After warm ups I was taken aside, and since I was brand new, we needed to cover the basics.  We began with footwork, namely すい足 (suri-ashi, which is a gliding motion with the feet) and 送り足 (okuri-ashi, which is maintaining your right foot forward at all times when moving front and back).  We did the footwork while simply holding the shinai in basic posture forward and back.  And then we did it again.   And again.   And again and again.  And one more time, but not really because we really did three more times.  And then once more again.

You can see where I’m going with this.  As with any sport, martial art, hobby, etc. it’s going to involve repetition, repetition, repetition.  If Repetition is truly the mother of Skill, then she and I are going to be really close before I get to sign the adoption papers.

The last thing I learned was how to do one of the basic strikes.  In Kendo, there are 4 targets you can strike on an opponent and score a point, and without getting into too much detail, they are roughly the top of the head, the side of the belly, the wrists, and the throat.  The very first strike most kenshi learn is the men which refers to the head grill that kenshi wear.  Since it was my very first time holding a shinai I was obviously not going to strike my 先生 sensei, instead we focused on the basic mechanics of grip and striking.  And strike, and strike, and strike, and again….


In total, the class lasted for about an hour and a half; a hour of direct education, with 15 minutes on either side for warm ups and opening and closing ceremonies.   Overall, a gratifying, rewarding, and valuable experience.  I will definitely continue.


A Prelude to the First Step

My very first time in a Kendo dojo will occur in less than 1 week.

I’ve known about Kendo for a while.  Being a fan of Japanese culture it’s hard to avoid and my fascination with swords and sword fighting goes back a long time.  It most likely started when I was 3 or 4 and my favorite film at the time was Disney’s Sword and the Stone, which, if we’re being honest, I was more interested in the magic of Merlin than Arthur or his ability to pull a sword out of a hunk a rock.


The biggest push into swordplay came when I fist saw the original Star Wars trilogy when I was in middle school.  Magic and swords but just any regular swords, laser swords??  Count me in!   The style of their fighting also intrigued me.  It didn’t resemble anything I’ve seen in other films like Robin Hood or other European/English knight style fencing.  No hacking and slashing, no brute strength broadsword bashing.  There was poise, precision, calculation and seemingly mutual respect between fighter and foe.  Much later I would discover that Kendo served as an inspiration for the fighting style of the Jedi.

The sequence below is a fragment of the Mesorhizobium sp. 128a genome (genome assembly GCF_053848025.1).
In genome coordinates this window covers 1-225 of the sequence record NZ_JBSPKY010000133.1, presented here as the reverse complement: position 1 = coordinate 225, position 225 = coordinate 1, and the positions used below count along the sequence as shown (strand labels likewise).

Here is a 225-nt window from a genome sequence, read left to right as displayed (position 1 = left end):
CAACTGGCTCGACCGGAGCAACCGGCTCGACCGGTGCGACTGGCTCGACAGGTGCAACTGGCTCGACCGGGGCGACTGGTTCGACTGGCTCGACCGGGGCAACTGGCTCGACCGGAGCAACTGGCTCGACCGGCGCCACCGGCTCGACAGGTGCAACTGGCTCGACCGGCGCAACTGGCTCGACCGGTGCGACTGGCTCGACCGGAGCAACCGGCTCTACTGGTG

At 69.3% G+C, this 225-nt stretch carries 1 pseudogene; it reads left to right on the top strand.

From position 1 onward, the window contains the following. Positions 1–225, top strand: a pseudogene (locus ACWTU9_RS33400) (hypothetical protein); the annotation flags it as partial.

Kendo is not my first foray in the martial arts.  About 8 years ago I started learning Taijiquan also known as Tai Chi Chuan or simply Tai Chi.   Taijiquan is a Chinese martial art of the internal style, meaning the energy comes not from your muscles but from the alignment of your body and the ability to redirect your attacker’s energy and use it against him.  Most people think of it today as something old people do in the park, but when trained properly and with the right teacher it can be one of the most effective martial arts there is.  I had to stop direct training in Taijiquan because I moved from Washington, DC to Chicago for graduate school.  I recently moved back to Maryland, but much too far from DC to return to Taiji training.  I looked for an alternative and in my investigation of various martial arts dojo’s in the area I turned up a dojo dedicated to Kendo – the Japanese way of the sword.

And so after contacting the dojo for more information I shall begin my journey in 2 days time.  This blog will serve as my travel diary and lesson log for this quest of Kendo. I hope it will serve to inspire others and give them a reasonable picture of what to expect along their journey should they chose to pursue one.  And if any more experienced kendoka read this, I look forward to their guidance.   Let us begin…